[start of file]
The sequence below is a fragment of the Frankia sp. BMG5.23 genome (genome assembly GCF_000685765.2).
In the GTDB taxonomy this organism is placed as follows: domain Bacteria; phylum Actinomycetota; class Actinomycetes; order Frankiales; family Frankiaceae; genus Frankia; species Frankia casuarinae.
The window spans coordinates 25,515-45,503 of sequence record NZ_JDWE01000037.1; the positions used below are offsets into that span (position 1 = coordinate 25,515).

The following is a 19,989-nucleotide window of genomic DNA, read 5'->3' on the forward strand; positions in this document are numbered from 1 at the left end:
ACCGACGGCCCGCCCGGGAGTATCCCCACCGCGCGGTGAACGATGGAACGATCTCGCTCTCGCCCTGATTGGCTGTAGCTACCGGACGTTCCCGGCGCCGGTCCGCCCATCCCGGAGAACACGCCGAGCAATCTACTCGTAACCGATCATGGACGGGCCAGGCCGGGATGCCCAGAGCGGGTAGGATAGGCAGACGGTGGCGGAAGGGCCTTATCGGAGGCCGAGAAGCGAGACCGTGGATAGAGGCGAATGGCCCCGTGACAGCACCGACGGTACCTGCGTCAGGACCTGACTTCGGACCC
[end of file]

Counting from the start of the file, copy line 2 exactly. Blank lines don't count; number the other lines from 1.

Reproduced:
In the GTDB taxonomy this organism is placed as follows: domain Bacteria; phylum Actinomycetota; class Actinomycetes; order Frankiales; family Frankiaceae; genus Frankia; species Frankia casuarinae.